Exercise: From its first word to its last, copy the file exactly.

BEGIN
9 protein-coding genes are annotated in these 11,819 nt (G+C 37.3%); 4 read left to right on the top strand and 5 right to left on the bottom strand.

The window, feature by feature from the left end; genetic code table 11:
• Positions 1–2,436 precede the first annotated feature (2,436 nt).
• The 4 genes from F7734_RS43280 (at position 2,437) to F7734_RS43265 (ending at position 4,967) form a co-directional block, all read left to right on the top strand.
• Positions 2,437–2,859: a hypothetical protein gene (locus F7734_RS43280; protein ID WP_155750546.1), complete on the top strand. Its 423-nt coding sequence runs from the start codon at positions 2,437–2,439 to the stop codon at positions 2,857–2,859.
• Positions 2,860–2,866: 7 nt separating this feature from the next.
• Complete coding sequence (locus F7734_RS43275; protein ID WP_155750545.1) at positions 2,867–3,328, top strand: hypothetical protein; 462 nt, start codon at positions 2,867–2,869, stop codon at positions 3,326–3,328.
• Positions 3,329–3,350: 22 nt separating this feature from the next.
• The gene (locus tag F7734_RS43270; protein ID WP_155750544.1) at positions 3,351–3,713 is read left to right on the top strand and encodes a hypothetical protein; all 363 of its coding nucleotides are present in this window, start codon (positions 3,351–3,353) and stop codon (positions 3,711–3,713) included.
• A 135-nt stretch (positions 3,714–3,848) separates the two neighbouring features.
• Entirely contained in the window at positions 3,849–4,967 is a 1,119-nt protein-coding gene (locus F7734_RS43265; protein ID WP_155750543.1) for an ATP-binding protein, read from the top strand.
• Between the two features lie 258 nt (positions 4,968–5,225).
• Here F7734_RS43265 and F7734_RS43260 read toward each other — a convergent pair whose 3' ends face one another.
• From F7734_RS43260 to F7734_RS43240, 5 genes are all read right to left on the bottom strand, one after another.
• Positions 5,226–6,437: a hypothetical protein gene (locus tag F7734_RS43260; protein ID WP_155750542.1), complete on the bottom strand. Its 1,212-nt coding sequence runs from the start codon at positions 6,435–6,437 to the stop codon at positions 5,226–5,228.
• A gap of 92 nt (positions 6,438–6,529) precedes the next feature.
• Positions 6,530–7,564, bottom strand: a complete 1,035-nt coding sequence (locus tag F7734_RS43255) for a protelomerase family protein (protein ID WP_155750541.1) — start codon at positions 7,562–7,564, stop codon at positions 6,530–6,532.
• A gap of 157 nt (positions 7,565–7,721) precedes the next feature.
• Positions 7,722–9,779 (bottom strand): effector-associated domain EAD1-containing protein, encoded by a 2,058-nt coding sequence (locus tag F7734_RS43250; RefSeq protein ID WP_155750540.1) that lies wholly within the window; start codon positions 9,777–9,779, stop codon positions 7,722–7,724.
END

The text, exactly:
9 protein-coding genes are annotated in these 11,819 nt (G+C 37.3%); 4 read left to right on the top strand and 5 right to left on the bottom strand.

The window, feature by feature from the left end; genetic code table 11:
• Positions 1–2,436 precede the first annotated feature (2,436 nt).
• The 4 genes from F7734_RS43280 (at position 2,437) to F7734_RS43265 (ending at position 4,967) form a co-directional block, all read left to right on the top strand.
• Positions 2,437–2,859: a hypothetical protein gene (locus F7734_RS43280; protein ID WP_155750546.1), complete on the top strand. Its 423-nt coding sequence runs from the start codon at positions 2,437–2,439 to the stop codon at positions 2,857–2,859.
• Positions 2,860–2,866: 7 nt separating this feature from the next.
• Complete coding sequence (locus F7734_RS43275; protein ID WP_155750545.1) at positions 2,867–3,328, top strand: hypothetical protein; 462 nt, start codon at positions 2,867–2,869, stop codon at positions 3,326–3,328.
• Positions 3,329–3,350: 22 nt separating this feature from the next.
• The gene (locus tag F7734_RS43270; protein ID WP_155750544.1) at positions 3,351–3,713 is read left to right on the top strand and encodes a hypothetical protein; all 363 of its coding nucleotides are present in this window, start codon (positions 3,351–3,353) and stop codon (positions 3,711–3,713) included.
• A 135-nt stretch (positions 3,714–3,848) separates the two neighbouring features.
• Entirely contained in the window at positions 3,849–4,967 is a 1,119-nt protein-coding gene (locus F7734_RS43265; protein ID WP_155750543.1) for an ATP-binding protein, read from the top strand.
• Between the two features lie 258 nt (positions 4,968–5,225).
• Here F7734_RS43265 and F7734_RS43260 read toward each other — a convergent pair whose 3' ends face one another.
• From F7734_RS43260 to F7734_RS43240, 5 genes are all read right to left on the bottom strand, one after another.
• Positions 5,226–6,437: a hypothetical protein gene (locus tag F7734_RS43260; protein ID WP_155750542.1), complete on the bottom strand. Its 1,212-nt coding sequence runs from the start codon at positions 6,435–6,437 to the stop codon at positions 5,226–5,228.
• A gap of 92 nt (positions 6,438–6,529) precedes the next feature.
• Positions 6,530–7,564, bottom strand: a complete 1,035-nt coding sequence (locus tag F7734_RS43255) for a protelomerase family protein (protein ID WP_155750541.1) — start codon at positions 7,562–7,564, stop codon at positions 6,530–6,532.
• A gap of 157 nt (positions 7,565–7,721) precedes the next feature.
• Positions 7,722–9,779 (bottom strand): effector-associated domain EAD1-containing protein, encoded by a 2,058-nt coding sequence (locus tag F7734_RS43250; RefSeq protein ID WP_155750540.1) that lies wholly within the window; start codon positions 9,777–9,779, stop codon positions 7,722–7,724.